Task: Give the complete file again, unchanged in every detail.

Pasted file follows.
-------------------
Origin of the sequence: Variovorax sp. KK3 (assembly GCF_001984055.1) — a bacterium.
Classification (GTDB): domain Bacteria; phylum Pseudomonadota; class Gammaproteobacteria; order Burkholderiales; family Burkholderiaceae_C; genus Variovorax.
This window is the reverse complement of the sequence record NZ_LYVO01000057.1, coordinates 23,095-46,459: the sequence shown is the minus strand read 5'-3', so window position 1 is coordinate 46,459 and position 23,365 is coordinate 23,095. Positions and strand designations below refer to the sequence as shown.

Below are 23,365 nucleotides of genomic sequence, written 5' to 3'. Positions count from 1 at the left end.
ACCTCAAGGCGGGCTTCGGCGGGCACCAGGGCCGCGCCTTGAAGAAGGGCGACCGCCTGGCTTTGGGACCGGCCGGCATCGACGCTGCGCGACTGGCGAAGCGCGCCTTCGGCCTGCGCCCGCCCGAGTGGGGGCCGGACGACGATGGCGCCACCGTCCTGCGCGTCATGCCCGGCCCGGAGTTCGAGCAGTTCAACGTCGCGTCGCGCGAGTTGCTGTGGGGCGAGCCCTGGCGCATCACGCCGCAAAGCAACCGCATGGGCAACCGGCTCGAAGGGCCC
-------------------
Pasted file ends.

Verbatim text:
Origin of the sequence: Variovorax sp. KK3 (assembly GCF_001984055.1) — a bacterium.
Classification (GTDB): domain Bacteria; phylum Pseudomonadota; class Gammaproteobacteria; order Burkholderiales; family Burkholderiaceae_C; genus Variovorax.
This window is the reverse complement of the sequence record NZ_LYVO01000057.1, coordinates 23,095-46,459: the sequence shown is the minus strand read 5'-3', so window position 1 is coordinate 46,459 and position 23,365 is coordinate 23,095. Positions and strand designations below refer to the sequence as shown.

Below are 23,365 nucleotides of genomic sequence, written 5' to 3'. Positions count from 1 at the left end.
ACCTCAAGGCGGGCTTCGGCGGGCACCAGGGCCGCGCCTTGAAGAAGGGCGACCGCCTGGCTTTGGGACCGGCCGGCATCGACGCTGCGCGACTGGCGAAGCGCGCCTTCGGCCTGCGCCCGCCCGAGTGGGGGCCGGACGACGATGGCGCCACCGTCCTGCGCGTCATGCCCGGCCCGGAGTTCGAGCAGTTCAACGTCGCGTCGCGCGAGTTGCTGTGGGGCGAGCCCTGGCGCATCACGCCGCAAAGCAACCGCATGGGCAACCGGCTCGAAGGGCCC